This decision angered Te Atiawa, who were not about to allow the Crown to occupy the disputed Block. Wiremu Kingi warned the Governor that 'he did not desire war against the Pakeha' - but he would not allow the sale to proceed. When an attempt was later made to survey the Block, Te Atiawa obstructed the surveyors and removed them from the area. The Governor saw this action of obstruction as tantamount to treason. Maori were instructed to apologise, and to remove themselves from the Block. Te Atiawa refused. Instead, they hastily built a defensive Pa at Te Kohia, symbolically sited just inside the south eastern corner of the Block. On March 17, 1860, the British Army marched out from New Plymouth and opened fire on the Pa, thus commencing what is generally called the 'First Taranaki War'.
Battle at Te Kohia
The opening battle then was fought at Te Kohia, said by James Belich to be place where New Zealand’s ‘great civil wars of the 1860s’ began.
Further important engagements were fought at Puketekauere, Mahoetahi, No 3 Redoubt and Te Arei.
In the course of this war, the British Army suffered some setbacks but ultimately prevailed over Maori. A truce was signed at Te Arei Pa in 1861.
Further reading: James Belich, 'The Taranaki War' in The New Zealand Wars and the Victorian Interpretation of Racial Conflict, Auckland, 1986, pp. 73-116; Neil Finlay, ' The First Taranaki War' in Sacred Soil. Images and Stories of the New Zealand Wars, Auckland, 1998, pp. 29-44; Tim Ryan and Bill Parham, 'The Taranaki Saga Begins' in The Colonial New Zealand Wars, Auckland, 1986, pp. 37-46.
Invasion of the Waikato 1863-64
The defining war of the New Zealand Wars. Massive British Army invasion in July 1863 of the Maori King’s avowed home area, the Waikato. Skirmishing at Koheroa and Meremere followed by a major engagement at Rangiriri. With Rangiriri taken, the British Army pushed south, ultimately defeating Waikato and allies at Orakau in 1864. Maori King Tawhiao fled west, and took refuge amongst Ngati Maniapoto in dense bush country later known as the ‘King Country’.
Further reading: James Belich, 'The Waikato War' in The New Zealand Wars and the Victorian Interpretation of Racial Conflict, Auckland, 1986, pp. 73-176.
Sometimes seen as a part of the Waikato war, which strictly speaking it is not. A war that turned on Ngai Te Rangi defence of land, against British Army and settlers. Major battles fought at Gate Pa and Te Ranga.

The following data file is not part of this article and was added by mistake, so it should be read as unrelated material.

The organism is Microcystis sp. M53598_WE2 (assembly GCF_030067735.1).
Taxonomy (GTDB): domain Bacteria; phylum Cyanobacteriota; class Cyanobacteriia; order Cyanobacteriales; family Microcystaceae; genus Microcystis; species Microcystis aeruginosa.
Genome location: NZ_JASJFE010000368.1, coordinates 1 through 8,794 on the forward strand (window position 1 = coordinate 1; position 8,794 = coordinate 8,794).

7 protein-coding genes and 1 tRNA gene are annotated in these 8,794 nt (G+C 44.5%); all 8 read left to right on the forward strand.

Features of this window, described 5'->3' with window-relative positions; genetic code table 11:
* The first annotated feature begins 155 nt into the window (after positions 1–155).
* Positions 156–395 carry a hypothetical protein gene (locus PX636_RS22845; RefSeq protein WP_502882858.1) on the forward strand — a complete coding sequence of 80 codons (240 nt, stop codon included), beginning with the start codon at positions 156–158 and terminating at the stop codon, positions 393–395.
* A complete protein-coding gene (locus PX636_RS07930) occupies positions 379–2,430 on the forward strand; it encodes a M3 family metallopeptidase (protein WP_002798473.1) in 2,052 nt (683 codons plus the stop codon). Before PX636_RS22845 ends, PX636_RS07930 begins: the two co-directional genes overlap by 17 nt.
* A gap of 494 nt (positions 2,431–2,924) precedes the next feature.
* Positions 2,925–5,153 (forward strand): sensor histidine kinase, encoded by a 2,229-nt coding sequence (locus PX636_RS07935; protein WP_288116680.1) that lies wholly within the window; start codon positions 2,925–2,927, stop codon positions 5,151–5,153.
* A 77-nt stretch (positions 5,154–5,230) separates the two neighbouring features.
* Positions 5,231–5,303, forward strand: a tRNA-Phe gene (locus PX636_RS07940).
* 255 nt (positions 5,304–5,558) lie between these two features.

Further reading: James Belich, 'The Tauranga Campaign' in The New Zealand Wars and the Victorian Interpretation of Racial Conflict, Auckland, 1986, pp. 177-202.
Central – South Taranaki 1863-69
This area, South Taranaki especially, remained on an uneasy war-footing after 1860 when elements of Ngati Ruanui travelled north to support their related tribes of North Taranaki in 1860. Ngati Ruanui returned south after the war and later attacked Tataraimaka in 1863. British Army sent into the area in ‘repress the Maori ’ which it did with some ruthlessness, especially under the command of Major General Trevor Chute. Increasingly, New Zealand Armed Constabulary was taking over the war, with the British Army returning home to England. War made more complex by the rise of Hau hau in 1864. Major wars were fought between Maori as Hau Hau spread, beyond Taranaki. A short period of peace was sharply broken by Titokowaru’s war 1868-69.
Further reading: James Cowan, Chapters 2-6, 15, 20-23, and 29 in Volume II, The New Zealand Wars, Wellington, 1922.
East Coast War 1868-1872
Te Kooti of Rongowhakaata escaped from imprisonment on the Chatham Islands and with adherents was pursued across the breadth of the North Island. A very long and complex war involving multiple alliances of Crown, settlers and Maori pitted against Te Kooti's people in flight. Te Kooti finally accepted an offer of refuge from Tawhiao and retired into the King Country, in 1872. He was later pardoned.
Further reading: Ryan and Parham, Chapters 16, 22 and 23, in The Colonial New Zealand Wars, Wellington, 1986.